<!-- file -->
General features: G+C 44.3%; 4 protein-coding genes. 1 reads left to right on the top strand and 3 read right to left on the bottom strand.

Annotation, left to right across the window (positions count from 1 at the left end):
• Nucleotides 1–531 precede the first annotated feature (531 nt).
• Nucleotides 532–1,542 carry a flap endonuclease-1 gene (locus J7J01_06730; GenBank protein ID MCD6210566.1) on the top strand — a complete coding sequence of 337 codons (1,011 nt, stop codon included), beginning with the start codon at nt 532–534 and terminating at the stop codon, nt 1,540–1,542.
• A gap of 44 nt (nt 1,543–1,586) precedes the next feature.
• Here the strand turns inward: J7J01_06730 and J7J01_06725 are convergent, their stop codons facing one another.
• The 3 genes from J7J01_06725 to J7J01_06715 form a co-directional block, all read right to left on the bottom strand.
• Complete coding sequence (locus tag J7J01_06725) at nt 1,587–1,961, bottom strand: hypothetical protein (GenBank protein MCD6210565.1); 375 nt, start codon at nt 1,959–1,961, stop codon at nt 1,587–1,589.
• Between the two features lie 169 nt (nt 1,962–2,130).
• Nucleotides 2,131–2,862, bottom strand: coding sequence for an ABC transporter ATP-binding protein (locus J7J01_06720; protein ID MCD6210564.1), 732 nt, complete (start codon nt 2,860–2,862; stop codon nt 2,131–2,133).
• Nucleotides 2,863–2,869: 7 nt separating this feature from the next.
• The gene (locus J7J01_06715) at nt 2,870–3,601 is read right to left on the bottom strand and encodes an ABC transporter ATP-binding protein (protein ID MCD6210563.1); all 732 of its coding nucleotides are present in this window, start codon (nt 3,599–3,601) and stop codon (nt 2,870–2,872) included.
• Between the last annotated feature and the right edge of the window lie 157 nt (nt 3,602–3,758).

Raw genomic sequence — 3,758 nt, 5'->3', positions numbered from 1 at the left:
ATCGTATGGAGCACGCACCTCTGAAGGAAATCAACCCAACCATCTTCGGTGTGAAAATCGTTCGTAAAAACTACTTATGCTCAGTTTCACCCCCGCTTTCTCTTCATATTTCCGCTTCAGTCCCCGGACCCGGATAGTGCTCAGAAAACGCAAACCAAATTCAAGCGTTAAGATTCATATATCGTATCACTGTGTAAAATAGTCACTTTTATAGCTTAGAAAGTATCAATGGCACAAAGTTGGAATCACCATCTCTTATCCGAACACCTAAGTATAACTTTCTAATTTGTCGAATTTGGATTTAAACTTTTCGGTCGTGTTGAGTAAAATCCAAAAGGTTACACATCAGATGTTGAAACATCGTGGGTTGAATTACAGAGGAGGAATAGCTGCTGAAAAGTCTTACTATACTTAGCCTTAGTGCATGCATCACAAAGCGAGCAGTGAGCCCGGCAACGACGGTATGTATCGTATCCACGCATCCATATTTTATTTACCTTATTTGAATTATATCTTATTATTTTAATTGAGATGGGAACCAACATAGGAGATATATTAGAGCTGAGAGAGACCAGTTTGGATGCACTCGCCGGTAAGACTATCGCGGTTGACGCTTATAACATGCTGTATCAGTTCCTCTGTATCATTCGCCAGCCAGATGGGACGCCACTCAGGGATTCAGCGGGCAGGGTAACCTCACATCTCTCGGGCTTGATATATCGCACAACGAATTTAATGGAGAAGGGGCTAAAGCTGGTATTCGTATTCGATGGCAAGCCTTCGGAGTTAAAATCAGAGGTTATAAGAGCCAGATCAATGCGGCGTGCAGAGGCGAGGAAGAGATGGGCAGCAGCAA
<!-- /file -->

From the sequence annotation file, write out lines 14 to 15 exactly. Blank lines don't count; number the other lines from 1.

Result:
Raw genomic sequence — 3,758 nt, 5'->3', positions numbered from 1 at the left:
ATCGTATGGAGCACGCACCTCTGAAGGAAATCAACCCAACCATCTTCGGTGTGAAAATCGTTCGTAAAAACTACTTATGCTCAGTTTCACCCCCGCTTTCTCTTCATATTTCCGCTTCAGTCCCCGGACCCGGATAGTGCTCAGAAAACGCAAACCAAATTCAAGCGTTAAGATTCATATATCGTATCACTGTGTAAAATAGTCACTTTTATAGCTTAGAAAGTATCAATGGCACAAAGTTGGAATCACCATCTCTTATCCGAACACCTAAGTATAACTTTCTAATTTGTCGAATTTGGATTTAAACTTTTCGGTCGTGTTGAGTAAAATCCAAAAGGTTACACATCAGATGTTGAAACATCGTGGGTTGAATTACAGAGGAGGAATAGCTGCTGAAAAGTCTTACTATACTTAGCCTTAGTGCATGCATCACAAAGCGAGCAGTGAGCCCGGCAACGACGGTATGTATCGTATCCACGCATCCATATTTTATTTACCTTATTTGAATTATATCTTATTATTTTAATTGAGATGGGAACCAACATAGGAGATATATTAGAGCTGAGAGAGACCAGTTTGGATGCACTCGCCGGTAAGACTATCGCGGTTGACGCTTATAACATGCTGTATCAGTTCCTCTGTATCATTCGCCAGCCAGATGGGACGCCACTCAGGGATTCAGCGGGCAGGGTAACCTCACATCTCTCGGGCTTGATATATCGCACAACGAATTTAATGGAGAAGGGGCTAAAGCTGGTATTCGTATTCGATGGCAAGCCTTCGGAGTTAAAATCAGAGGTTATAAGAGCCAGATCAATGCGGCGTGCAGAGGCGAGGAAGAGATGGGCAGCAGCAA